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New In Town: Leela & Lavender

PHOTOS BY Hillary Ehlen

At the end of February, Vanity closed its doors in the retail world. Jill Shea and Laura Polanski didn’t see this as losing a job they’ve been doing together for 12 years but instead as a sign to embark on a retail journey they’d been dreaming about for years, leading them to open leela & lavender on Oct. 25.

Jill Shea and Laura Polanski

Shea and Polanski have had retail in their blood for a long time, and both loved the mall retail scene. As retail was evolving, however, they started to see many ways it could be done differently.

“It was starting to become really promotional and heavy with tables of merchandise,” Shea said, “and we always thought retail could be more special and fun.”

leela & lavender

They had conversations about what they would like to see in retail, daydreaming about what it would look like to open their own store. Then when Vanity announced it would be closing its doors, “all of those ideas over the course of many years, we really began talking seriously about them and decided to go for it,” Shea said.

Style and fun for everyone

“With all of our buying background, choosing what to sell should be the easiest part for us,” Polanski said. “I think it’s just knowing what women want and need. Our biggest thing is going after items we feel are important for any woman’s wardrobe: staples and fun, trendy pieces that are different and unique. We look at every aspect of a woman’s life — work, casual, dressy — and try to find the best in each category.

leela & lavender

“We also love the gift aspect. That’s something we don’t have a lot of background in, but I would say is one of the most fun things we have added. Again, we picked out things that resonated with us, hoping it would resonate with others and things that had a sense of humor. We want people to be laughing and having fun with their friends.”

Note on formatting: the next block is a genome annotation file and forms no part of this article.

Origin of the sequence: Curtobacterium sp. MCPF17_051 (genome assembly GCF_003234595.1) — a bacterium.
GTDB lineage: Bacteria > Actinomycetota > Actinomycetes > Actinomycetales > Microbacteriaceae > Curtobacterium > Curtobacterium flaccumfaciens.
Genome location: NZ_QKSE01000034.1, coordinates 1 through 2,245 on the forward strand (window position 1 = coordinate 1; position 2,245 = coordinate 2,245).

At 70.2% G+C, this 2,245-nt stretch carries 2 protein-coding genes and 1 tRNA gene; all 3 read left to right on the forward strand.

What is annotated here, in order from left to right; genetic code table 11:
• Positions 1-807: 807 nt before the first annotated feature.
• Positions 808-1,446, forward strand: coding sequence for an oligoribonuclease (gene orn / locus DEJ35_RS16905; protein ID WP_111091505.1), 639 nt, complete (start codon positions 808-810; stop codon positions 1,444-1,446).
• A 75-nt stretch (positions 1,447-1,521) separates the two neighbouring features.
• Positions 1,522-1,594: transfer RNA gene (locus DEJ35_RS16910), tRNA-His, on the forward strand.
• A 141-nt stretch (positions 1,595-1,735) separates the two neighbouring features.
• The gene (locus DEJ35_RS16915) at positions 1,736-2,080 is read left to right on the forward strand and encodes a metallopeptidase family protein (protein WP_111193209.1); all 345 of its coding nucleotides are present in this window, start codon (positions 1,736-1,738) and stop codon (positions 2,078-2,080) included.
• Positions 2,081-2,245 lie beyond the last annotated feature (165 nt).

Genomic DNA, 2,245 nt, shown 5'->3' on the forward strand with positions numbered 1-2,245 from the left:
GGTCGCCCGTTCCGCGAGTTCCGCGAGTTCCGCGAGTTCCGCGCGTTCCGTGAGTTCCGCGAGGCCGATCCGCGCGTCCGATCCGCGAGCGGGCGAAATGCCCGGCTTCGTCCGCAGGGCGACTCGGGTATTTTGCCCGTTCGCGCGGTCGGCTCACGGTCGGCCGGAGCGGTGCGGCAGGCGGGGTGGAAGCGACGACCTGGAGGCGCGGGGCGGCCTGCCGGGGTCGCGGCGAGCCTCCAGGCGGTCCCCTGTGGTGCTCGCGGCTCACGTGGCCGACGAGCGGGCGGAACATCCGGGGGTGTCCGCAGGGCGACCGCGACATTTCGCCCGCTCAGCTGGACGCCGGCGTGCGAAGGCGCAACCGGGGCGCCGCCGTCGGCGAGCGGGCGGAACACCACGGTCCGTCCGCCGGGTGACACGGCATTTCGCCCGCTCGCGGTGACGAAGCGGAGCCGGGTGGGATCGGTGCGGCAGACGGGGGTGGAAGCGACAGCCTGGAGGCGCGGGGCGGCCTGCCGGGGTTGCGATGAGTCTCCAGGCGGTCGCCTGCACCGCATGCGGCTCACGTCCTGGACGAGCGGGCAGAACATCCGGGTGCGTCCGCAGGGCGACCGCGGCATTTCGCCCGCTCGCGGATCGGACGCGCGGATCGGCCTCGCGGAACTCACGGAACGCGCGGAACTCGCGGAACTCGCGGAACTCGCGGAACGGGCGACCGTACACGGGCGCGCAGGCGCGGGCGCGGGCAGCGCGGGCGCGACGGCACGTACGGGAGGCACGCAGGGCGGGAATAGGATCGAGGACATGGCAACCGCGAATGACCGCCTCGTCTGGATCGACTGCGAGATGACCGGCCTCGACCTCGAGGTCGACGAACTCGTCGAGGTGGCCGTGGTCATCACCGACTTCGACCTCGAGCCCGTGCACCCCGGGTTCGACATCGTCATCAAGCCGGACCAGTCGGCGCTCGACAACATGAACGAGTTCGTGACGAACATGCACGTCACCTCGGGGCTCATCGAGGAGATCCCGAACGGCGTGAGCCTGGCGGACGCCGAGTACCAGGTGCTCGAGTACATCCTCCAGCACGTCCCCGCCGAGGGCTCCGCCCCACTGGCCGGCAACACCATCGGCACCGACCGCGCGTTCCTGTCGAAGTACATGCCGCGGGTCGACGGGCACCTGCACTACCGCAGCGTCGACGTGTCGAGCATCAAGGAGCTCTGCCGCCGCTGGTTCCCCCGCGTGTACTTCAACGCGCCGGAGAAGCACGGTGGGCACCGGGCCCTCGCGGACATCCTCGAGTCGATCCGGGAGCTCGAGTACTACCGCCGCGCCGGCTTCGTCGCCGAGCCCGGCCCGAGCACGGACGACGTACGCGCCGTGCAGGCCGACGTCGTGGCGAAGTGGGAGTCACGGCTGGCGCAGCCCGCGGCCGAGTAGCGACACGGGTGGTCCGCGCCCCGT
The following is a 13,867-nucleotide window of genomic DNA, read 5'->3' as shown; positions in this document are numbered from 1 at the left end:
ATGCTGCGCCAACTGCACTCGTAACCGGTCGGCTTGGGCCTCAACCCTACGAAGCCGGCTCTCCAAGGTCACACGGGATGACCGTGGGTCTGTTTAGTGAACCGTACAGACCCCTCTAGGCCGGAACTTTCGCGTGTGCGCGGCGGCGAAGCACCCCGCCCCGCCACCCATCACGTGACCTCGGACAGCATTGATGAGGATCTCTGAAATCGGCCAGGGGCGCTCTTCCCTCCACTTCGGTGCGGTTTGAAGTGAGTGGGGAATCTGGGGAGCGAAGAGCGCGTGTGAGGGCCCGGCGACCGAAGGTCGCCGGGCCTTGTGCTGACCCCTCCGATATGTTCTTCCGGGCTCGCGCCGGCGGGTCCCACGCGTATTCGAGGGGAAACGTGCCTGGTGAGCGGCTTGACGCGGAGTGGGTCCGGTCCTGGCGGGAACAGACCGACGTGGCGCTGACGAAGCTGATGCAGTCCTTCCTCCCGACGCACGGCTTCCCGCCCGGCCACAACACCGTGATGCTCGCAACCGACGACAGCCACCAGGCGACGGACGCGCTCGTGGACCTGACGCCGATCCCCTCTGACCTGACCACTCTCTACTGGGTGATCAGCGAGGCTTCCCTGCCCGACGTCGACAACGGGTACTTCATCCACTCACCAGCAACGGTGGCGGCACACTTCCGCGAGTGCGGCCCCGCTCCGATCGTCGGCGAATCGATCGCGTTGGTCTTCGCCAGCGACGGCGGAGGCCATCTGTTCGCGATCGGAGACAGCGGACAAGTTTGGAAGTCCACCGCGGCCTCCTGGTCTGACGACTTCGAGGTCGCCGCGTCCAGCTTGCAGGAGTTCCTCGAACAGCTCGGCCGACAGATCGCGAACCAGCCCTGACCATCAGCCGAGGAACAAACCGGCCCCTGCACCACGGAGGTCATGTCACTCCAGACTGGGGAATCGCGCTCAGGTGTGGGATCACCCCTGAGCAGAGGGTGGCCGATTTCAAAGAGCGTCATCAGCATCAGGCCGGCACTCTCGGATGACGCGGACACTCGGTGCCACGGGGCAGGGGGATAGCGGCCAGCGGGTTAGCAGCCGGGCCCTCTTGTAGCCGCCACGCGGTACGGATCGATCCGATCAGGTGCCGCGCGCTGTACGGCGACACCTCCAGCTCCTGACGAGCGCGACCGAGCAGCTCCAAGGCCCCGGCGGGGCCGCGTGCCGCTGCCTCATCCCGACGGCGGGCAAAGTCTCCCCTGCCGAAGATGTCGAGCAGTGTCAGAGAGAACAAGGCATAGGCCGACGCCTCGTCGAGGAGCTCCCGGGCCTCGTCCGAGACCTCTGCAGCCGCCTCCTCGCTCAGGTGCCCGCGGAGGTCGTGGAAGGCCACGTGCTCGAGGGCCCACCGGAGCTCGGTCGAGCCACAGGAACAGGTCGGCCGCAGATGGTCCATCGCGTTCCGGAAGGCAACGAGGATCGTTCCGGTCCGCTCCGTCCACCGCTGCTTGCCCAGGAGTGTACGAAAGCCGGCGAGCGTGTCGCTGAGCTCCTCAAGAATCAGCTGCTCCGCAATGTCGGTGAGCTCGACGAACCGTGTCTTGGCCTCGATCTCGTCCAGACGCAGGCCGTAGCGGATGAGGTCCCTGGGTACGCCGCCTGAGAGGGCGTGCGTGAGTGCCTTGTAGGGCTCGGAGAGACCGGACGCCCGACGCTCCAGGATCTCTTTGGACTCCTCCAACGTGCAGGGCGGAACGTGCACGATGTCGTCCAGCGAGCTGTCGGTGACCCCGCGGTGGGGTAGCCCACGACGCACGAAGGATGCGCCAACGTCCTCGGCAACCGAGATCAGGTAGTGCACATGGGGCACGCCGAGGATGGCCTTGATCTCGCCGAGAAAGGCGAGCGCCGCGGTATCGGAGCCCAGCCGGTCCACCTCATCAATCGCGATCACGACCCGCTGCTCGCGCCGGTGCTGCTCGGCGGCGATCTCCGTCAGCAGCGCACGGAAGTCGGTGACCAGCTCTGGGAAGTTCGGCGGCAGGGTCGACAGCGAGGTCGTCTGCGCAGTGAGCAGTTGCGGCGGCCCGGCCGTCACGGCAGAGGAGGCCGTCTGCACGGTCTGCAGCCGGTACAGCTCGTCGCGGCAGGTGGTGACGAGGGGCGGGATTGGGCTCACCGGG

In every category, Shea and Polanski also tried to have a range of prices, from moderate all the way up to premium. “We want to hit the trendy college students’ budgets all the way up to someone who might want to invest a little more in a pair of jeans or shoes,” Shea said.

leela & lavender

Leela & lavender also offers free style sessions. By filling out a form online, they’ll contact shoppers, asking their sizes and what type of clothing they’re looking for. When they come in, the dressing room is ready for them.

“People can come in and get a little extra one-on-one time with one of our style catalysts,” Polanski said. “Her sizes are already pulled so she doesn’t have to take the time to go through the whole store.”

leela & lavender

“When we’re talking about our store, we have a lot of conversations about not only honoring our customers’ wallets but also her time,” Shea said. “We want to be respectful that she’s busy but can still come in and get an outfit for whatever event is happening in her life.”

Leela & lavender not only wants to be open to different budgets and schedules but also ages. “Everyone keeps asking, ‘who is your target?’ We just say, ‘we don’t have a target,'” Polanski said.

leela & lavender

“Fashion is not about age, it’s about taste. We’ve said that the whole time. Just because you’re 70 or you’re 16, it shouldn’t matter. You hear so often, ‘I’m too old to wear that’ or ‘that’s too young.’ Those stereotypes don’t make sense. It’s clothes. You should wear what you like and feel comfortable in. All women can shop together.”

Giving back

“We’ve had so much local support since we’ve opened,” Shea said. “We are also trying to partner with people who are local as well as those who give back.

“We knew when we started our business that we wanted to be a force for good and pay it forward. We’re partnering with FM Women’s Foundation and on our opening night, we offered customers a discount or they could donate their discount to the women’s fund, which a large percentage did. Hopefully, we can be a spark that ignites others to be the same and think about how they can contribute in a more meaningful way.”

leela & lavender
3265 45th St. S, Suite 116, Fargo

Written by Kara Jeffers

Fargo Monthly Editor Kara Jeffers is from Garrison, North Dakota, a small town north of Bismarck, North Dakota, on Lake Sakakawea. She graduated from North Dakota State University in May 2017 with a bachelor’s degree in journalism and minor in theatre arts. In addition to working at Spotlight Media, Jeffers also works at the Fargo-Moorhead Visitor’s Center, where she’s one of the first people (and, at times, the only person) visitors meet when they arrive in North Dakota—talk about pressure.

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